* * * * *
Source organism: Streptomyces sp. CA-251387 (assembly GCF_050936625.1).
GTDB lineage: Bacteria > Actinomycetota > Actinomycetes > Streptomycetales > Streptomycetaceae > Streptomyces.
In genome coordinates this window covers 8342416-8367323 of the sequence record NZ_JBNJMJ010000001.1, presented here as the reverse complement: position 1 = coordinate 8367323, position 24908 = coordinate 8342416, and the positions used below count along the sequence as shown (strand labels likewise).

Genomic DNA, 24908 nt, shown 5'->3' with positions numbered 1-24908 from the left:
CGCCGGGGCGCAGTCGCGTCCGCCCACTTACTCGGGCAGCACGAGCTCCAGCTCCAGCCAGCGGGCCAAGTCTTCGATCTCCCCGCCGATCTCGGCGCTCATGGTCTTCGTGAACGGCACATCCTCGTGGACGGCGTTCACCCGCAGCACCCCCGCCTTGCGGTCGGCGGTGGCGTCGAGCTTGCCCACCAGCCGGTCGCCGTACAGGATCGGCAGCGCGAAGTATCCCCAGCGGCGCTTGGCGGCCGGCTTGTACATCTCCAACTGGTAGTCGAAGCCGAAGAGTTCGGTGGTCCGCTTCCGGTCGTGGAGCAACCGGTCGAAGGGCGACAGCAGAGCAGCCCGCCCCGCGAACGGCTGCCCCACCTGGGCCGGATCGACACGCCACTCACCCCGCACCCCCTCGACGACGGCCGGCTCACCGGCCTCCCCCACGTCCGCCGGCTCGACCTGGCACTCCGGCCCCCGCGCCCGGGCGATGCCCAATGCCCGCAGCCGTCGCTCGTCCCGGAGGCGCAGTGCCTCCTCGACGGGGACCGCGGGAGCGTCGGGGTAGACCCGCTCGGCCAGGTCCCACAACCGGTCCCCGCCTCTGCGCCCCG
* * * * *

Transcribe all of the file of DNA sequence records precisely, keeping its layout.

Source organism: Streptomyces sp. CA-251387 (assembly GCF_050936625.1).
GTDB lineage: Bacteria > Actinomycetota > Actinomycetes > Streptomycetales > Streptomycetaceae > Streptomyces.
In genome coordinates this window covers 8342416-8367323 of the sequence record NZ_JBNJMJ010000001.1, presented here as the reverse complement: position 1 = coordinate 8367323, position 24908 = coordinate 8342416, and the positions used below count along the sequence as shown (strand labels likewise).

Genomic DNA, 24908 nt, shown 5'->3' with positions numbered 1-24908 from the left:
CGCCGGGGCGCAGTCGCGTCCGCCCACTTACTCGGGCAGCACGAGCTCCAGCTCCAGCCAGCGGGCCAAGTCTTCGATCTCCCCGCCGATCTCGGCGCTCATGGTCTTCGTGAACGGCACATCCTCGTGGACGGCGTTCACCCGCAGCACCCCCGCCTTGCGGTCGGCGGTGGCGTCGAGCTTGCCCACCAGCCGGTCGCCGTACAGGATCGGCAGCGCGAAGTATCCCCAGCGGCGCTTGGCGGCCGGCTTGTACATCTCCAACTGGTAGTCGAAGCCGAAGAGTTCGGTGGTCCGCTTCCGGTCGTGGAGCAACCGGTCGAAGGGCGACAGCAGAGCAGCCCGCCCCGCGAACGGCTGCCCCACCTGGGCCGGATCGACACGCCACTCACCCCGCACCCCCTCGACGACGGCCGGCTCACCGGCCTCCCCCACGTCCGCCGGCTCGACCTGGCACTCCGGCCCCCGCGCCCGGGCGATGCCCAATGCCCGCAGCCGTCGCTCGTCCCGGAGGCGCAGTGCCTCCTCGACGGGGACCGCGGGAGCGTCGGGGTAGACCCGCTCGGCCAGGTCCCACAACCGGTCCCCGCCTCTGCGCCCCG